Volume 2 Supplement 1

18th International Symposium on Intensive Care and Emergency Medicine

Open Access

Pulmonary injury after intestinal ischemia and reperfusion injury: effects of treatment with lexipafant, a PAF antagonist

  • A Börjesson1,
  • XD Wang1 and
  • R Andersson1
Critical Care19982(Suppl 1):P016

DOI: 10.1186/cc146

Published: 1 March 1998

Full text

Intestinal ischemia and reperfusion (I/R) can lead to the development of pulmonary injury characterized by increased leakage of macromolecules over pulmonary capillaries, and leukocyte sequestration. Important mediators of I/R-associated injury include polymorphonuclear granulocytes (PMNs) and platelet-activating factor (PAF). PMNs exposed to PAF demonstrate an increased expression of adhesion molecules, leading to increased PMN-endothelial cell interactions. Once adherent, PAF can further activate PMNs to increased respiratory burst activity and degranulation, leading to damage of the pulmonary endothelium. In the present study, we found an increased leakage of radiolabeled human serum albumin in the lungs of rats after 30 min intestinal ischemia (by clamping of the superior mesenteric artery) followed by 3 and 12 h reperfusion. The increased leakage could at least in part be prevented by lexipafant, a potent PAF-antagonist, administered intraperitoneally, after the onset of reperfusion. Pulmonary myeloperoxidase (MPO) content also increased after intestinal I/R, indicating PMN sequestration through the pulmonary endothelium. In conclusion, pulmonary injury in the rat, characterized by increased leakage of radiolabeled albumin over the endothelial barrier, correlated well with increased pulmonary MPO-content, implying the involvement of PMNs in the pathogenesis of remote organ injury after experimental intestinal I/R. Treatment with a PAF antagonist, lexipafant, decreased the severity of pulmonary damage. The potential clinical use of PAF-antagonists in I/R-associated pulmonary injury remains to be evaluated.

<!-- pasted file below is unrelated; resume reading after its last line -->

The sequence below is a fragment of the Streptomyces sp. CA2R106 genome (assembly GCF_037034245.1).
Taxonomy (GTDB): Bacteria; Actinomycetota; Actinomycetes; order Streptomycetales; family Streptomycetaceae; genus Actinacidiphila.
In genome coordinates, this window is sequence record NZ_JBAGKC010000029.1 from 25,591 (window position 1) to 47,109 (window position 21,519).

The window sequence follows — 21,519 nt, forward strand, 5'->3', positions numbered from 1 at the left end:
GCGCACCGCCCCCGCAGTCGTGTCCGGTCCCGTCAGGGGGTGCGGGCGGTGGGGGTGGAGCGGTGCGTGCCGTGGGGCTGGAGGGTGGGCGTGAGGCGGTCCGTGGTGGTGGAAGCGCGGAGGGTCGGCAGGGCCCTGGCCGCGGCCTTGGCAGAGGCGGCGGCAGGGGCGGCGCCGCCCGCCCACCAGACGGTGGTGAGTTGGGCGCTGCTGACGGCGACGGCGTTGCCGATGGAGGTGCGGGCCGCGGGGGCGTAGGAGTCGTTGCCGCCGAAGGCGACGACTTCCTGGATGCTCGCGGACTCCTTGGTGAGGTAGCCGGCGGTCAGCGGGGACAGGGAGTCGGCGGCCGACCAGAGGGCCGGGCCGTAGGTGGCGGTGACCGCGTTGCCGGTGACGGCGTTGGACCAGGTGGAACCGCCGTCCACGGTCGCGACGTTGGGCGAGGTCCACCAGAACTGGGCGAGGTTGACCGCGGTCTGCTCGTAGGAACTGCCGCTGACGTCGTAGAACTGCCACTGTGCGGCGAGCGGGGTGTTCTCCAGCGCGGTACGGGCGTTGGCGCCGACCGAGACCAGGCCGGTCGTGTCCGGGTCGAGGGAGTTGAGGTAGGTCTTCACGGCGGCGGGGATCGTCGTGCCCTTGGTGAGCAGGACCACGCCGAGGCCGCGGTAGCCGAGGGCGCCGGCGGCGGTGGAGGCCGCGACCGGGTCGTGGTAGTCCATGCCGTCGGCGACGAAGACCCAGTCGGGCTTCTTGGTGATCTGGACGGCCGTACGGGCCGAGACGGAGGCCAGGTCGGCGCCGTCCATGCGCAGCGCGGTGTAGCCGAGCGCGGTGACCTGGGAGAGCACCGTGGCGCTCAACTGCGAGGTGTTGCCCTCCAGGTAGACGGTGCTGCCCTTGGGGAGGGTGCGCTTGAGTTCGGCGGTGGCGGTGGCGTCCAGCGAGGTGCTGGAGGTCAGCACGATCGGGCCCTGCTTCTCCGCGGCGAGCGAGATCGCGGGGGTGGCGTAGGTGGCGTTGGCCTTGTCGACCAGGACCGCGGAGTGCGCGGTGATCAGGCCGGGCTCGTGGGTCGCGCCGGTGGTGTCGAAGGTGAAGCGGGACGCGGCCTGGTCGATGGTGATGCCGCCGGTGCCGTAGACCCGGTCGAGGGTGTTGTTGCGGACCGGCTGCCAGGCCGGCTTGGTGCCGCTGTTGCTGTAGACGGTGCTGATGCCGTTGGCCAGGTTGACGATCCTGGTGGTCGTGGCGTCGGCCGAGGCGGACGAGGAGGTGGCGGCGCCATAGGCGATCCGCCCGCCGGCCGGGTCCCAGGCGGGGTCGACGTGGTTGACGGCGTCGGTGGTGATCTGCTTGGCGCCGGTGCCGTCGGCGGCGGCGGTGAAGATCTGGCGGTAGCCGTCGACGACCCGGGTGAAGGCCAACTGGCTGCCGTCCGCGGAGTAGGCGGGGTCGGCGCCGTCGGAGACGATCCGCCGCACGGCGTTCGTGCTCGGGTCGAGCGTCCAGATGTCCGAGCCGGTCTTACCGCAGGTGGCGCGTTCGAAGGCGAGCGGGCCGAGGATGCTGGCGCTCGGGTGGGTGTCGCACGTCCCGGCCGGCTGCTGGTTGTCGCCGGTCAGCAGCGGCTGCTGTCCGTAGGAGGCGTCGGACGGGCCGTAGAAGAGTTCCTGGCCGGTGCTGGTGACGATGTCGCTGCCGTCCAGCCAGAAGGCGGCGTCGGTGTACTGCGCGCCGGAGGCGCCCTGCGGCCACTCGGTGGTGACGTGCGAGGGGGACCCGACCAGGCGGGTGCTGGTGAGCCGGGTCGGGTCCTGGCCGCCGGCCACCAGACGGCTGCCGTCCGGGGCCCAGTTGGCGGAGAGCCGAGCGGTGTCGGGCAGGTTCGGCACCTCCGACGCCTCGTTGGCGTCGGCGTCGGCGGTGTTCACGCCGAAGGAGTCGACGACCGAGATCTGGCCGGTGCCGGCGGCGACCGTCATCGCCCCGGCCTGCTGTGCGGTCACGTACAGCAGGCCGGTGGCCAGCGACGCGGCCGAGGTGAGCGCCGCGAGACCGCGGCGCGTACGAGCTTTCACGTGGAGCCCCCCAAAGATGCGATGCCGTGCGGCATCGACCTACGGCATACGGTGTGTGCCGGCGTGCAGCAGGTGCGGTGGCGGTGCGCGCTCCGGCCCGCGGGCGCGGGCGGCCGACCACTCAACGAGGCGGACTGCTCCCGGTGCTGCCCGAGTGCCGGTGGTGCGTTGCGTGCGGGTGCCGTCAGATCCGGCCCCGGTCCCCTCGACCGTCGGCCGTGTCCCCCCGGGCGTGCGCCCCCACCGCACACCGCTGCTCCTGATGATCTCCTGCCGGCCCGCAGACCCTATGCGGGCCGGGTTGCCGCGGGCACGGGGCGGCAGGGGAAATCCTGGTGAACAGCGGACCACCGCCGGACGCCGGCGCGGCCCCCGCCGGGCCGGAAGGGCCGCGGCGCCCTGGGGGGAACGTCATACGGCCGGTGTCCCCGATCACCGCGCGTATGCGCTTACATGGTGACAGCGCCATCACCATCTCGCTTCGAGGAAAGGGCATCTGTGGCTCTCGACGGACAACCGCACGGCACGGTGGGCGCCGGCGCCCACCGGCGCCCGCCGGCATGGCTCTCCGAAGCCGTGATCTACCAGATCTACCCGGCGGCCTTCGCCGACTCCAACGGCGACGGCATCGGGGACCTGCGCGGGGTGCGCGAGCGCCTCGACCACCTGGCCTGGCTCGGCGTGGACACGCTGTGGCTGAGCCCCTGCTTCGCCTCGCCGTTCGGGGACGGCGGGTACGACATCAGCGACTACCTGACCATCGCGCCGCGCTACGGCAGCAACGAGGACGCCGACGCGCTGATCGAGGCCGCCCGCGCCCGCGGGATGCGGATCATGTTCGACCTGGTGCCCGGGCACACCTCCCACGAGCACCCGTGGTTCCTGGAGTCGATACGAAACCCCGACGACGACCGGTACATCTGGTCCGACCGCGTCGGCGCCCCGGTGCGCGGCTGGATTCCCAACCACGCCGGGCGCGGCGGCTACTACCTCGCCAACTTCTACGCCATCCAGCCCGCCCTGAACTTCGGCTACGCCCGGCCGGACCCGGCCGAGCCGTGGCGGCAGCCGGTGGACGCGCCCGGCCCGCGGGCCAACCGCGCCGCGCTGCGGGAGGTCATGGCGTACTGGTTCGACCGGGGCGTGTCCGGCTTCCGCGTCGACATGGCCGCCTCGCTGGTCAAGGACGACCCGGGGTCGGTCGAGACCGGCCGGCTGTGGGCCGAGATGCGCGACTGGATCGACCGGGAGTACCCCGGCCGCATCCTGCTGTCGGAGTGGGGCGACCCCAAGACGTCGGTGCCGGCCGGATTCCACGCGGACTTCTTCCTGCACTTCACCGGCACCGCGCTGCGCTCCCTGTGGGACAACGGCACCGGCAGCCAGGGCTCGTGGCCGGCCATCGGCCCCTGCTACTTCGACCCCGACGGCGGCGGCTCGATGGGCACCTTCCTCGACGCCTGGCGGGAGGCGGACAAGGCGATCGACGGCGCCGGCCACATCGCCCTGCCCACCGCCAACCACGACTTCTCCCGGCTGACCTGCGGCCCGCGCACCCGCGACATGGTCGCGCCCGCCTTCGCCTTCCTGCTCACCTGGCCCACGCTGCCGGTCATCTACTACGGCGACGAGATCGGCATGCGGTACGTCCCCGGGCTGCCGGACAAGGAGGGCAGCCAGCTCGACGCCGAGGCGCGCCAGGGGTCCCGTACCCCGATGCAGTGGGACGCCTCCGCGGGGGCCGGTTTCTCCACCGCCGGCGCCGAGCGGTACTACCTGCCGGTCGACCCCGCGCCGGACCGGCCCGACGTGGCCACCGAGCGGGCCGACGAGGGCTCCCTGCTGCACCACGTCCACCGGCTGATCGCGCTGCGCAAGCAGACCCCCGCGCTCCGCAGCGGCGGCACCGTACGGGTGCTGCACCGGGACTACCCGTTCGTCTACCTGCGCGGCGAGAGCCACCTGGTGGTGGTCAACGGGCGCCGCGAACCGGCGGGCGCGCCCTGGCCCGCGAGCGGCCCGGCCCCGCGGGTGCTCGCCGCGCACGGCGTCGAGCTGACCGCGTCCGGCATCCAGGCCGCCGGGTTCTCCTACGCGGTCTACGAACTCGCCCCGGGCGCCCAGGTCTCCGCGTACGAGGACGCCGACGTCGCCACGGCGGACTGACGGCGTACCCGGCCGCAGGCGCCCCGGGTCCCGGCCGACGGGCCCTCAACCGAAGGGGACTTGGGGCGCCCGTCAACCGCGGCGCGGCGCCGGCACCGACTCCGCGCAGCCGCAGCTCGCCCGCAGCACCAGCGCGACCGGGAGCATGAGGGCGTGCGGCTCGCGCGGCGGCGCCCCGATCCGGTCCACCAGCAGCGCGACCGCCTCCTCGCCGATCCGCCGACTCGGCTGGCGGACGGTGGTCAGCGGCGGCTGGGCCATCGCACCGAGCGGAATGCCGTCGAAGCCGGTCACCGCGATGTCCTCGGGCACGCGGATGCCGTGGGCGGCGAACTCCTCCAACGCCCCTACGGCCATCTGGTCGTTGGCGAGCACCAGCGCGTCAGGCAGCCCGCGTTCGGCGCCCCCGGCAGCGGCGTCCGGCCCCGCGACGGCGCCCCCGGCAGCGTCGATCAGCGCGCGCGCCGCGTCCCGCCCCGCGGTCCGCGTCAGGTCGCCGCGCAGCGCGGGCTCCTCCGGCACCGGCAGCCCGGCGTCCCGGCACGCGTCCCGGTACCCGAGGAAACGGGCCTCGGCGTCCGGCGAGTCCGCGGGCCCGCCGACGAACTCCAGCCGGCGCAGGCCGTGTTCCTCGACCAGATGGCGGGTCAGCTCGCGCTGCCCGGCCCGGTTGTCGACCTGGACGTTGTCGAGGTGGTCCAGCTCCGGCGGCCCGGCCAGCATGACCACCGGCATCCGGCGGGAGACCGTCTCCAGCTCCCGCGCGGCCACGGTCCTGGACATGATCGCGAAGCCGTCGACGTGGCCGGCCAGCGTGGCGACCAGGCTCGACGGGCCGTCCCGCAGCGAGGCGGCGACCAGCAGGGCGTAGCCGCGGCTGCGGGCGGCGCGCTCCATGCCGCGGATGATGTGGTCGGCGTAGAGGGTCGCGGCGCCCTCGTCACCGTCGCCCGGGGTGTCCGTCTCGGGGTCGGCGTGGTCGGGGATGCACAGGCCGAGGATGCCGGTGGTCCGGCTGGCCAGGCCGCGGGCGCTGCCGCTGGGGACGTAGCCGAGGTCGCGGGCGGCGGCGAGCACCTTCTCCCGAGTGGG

Authors’ Affiliations

(1)
Department of Surgery, Lund University hospital

Copyright

© Current Science Ltd 1998

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